Explore interesting sights in Municipality of Zografos, Greece. Click on a marker on the map to view details about it. Underneath is an overview of the sights with images. A total of 9 sights are available in Municipality of Zografos, Greece.List of cities in Greece Sightseeing Tours in Municipality of Zografos
1. War Museum
The Athens War Museum, established on July 18, 1975, is the museum of the Greek Armed Forces. Its purpose is the exhibition of weapon artifacts and the relevant research in the history of war. It covers the history of war in all ages. The museums' collections include the collection of the Greek Army, with artifacts from other civilizations such as Ancient China and Ancient Japan. In 1964, the Hellenic State decided to found the War Museum, wishing to honor all those who fought for Greece and its freedom. The design of the museum was undertaken by a team of distinguished scientists, headed by Professor Thoukididis Valentis of the National Technical University of Athens (N. T. U. A). On July 18, 1975, the President of the Hellenic Republic H. E. Constantine Tsatsos and the Minister of National Defense Evangelos Averoff-Tositsas inaugurated the museum. Its various activities include the publication of books, the establishment and maintenance of monuments and memorials and the aid to services and agencies all over Greece. The Museum's exhibition areas are distributed over four levels (floors) and present images of Greek history from antiquity to the present. The museum's centerpieces are weaponry from wars in which Greece was involved.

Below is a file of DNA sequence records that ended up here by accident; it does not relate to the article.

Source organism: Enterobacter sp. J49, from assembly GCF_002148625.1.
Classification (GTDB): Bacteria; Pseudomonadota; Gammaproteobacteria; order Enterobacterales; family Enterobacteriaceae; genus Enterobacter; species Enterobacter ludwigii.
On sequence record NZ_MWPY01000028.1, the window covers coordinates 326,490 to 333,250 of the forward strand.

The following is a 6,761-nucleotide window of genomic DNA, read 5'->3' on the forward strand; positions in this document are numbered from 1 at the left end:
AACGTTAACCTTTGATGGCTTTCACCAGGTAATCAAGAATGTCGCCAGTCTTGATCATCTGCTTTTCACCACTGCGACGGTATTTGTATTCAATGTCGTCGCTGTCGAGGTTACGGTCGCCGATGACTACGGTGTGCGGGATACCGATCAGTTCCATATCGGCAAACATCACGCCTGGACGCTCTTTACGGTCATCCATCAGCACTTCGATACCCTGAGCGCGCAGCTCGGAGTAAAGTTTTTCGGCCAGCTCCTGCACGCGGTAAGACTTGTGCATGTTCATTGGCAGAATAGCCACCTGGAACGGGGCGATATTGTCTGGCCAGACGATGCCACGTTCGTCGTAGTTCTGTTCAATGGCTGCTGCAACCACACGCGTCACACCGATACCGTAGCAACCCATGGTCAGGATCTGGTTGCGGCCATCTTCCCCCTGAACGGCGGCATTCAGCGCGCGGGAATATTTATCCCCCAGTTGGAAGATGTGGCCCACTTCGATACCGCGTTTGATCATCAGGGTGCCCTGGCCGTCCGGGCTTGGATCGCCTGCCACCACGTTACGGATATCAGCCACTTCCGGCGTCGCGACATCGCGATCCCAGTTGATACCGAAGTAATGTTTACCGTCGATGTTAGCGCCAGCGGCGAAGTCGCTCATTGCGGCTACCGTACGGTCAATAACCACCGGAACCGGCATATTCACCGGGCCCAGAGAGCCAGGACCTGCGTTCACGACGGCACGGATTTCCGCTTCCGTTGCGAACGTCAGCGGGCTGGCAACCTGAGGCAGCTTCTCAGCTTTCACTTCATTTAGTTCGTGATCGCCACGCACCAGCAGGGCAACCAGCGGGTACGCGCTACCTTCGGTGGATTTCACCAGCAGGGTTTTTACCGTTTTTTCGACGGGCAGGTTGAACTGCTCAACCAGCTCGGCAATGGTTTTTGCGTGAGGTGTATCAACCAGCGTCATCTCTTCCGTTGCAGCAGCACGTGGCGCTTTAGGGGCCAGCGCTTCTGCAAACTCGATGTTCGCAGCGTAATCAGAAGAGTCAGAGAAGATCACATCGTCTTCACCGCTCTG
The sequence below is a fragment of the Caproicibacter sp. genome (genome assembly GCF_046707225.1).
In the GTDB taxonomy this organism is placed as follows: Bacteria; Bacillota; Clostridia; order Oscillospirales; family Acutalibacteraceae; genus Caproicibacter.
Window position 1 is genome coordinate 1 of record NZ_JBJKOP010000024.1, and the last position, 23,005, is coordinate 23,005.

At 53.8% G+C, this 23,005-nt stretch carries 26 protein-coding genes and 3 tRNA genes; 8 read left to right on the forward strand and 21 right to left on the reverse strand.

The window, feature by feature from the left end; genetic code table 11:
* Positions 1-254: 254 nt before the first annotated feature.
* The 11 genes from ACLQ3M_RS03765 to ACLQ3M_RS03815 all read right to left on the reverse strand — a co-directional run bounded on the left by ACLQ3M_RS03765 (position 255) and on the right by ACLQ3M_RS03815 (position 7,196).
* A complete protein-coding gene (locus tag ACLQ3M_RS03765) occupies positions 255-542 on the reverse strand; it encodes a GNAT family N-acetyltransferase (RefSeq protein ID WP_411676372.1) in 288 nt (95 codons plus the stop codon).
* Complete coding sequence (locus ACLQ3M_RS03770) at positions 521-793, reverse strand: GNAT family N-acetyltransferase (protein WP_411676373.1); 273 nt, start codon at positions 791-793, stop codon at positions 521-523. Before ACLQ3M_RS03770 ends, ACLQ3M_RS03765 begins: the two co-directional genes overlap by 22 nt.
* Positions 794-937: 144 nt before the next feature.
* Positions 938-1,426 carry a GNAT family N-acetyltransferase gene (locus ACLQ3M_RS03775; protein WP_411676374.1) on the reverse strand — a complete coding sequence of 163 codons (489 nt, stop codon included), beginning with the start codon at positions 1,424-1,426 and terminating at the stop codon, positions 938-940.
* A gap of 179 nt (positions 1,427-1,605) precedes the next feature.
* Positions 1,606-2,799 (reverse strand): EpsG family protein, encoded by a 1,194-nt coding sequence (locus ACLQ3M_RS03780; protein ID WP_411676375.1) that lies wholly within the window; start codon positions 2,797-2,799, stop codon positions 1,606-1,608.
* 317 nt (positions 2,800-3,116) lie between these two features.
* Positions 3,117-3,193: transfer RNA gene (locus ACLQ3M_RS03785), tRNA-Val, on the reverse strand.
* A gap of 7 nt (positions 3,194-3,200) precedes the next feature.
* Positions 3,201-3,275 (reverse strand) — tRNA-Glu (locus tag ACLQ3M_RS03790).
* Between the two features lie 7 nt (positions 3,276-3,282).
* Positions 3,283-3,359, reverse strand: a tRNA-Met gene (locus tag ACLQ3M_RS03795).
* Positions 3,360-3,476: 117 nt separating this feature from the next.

2. Benaki Museum
The Benaki Museum, established and endowed in 1930 by Antonis Benakis in memory of his father Emmanuel Benakis, is housed in the Benakis family mansion in downtown Athens, Greece. The museum houses Greek works of art from the prehistorical to the modern times, an extensive collection of Asian art, hosts periodic exhibitions and maintains a state-of-the-art restoration and conservation workshop. Although the museum initially housed a collection that included Islamic art, Chinese porcelain and exhibits on toys, its 2000 re-opening led to the creation of satellite museums that focused on specific collections, allowing the main museum to focus on Greek culture over the span of the country's history. This Museum in Athens houses over 100,000 artifacts from Greek history and showcases the many eras, civilizations and cultures which have influenced the development of Greece. Spread over a number of locations, the museum ranks among Greece’s foremost cultural institutions.
3. José Martí
José Julián Martí Pérez was a Cuban nationalist, poet, philosopher, essayist, journalist, translator, professor, and publisher, who is considered a Cuban national hero because of his role in the liberation of his country from Spain. He was also an important figure in Latin American literature. He was very politically active and is considered an important philosopher and political theorist. Through his writings and political activity, he became a symbol of Cuba's bid for independence from the Spanish Empire in the 19th century, and is referred to as the "Apostle of Cuban Independence". From adolescence, he dedicated his life to the promotion of liberty, political independence for Cuba, and intellectual independence for all Spanish Americans; his death was used as a cry for Cuban independence from Spain by both the Cuban revolutionaries and those Cubans previously reluctant to start a revolt.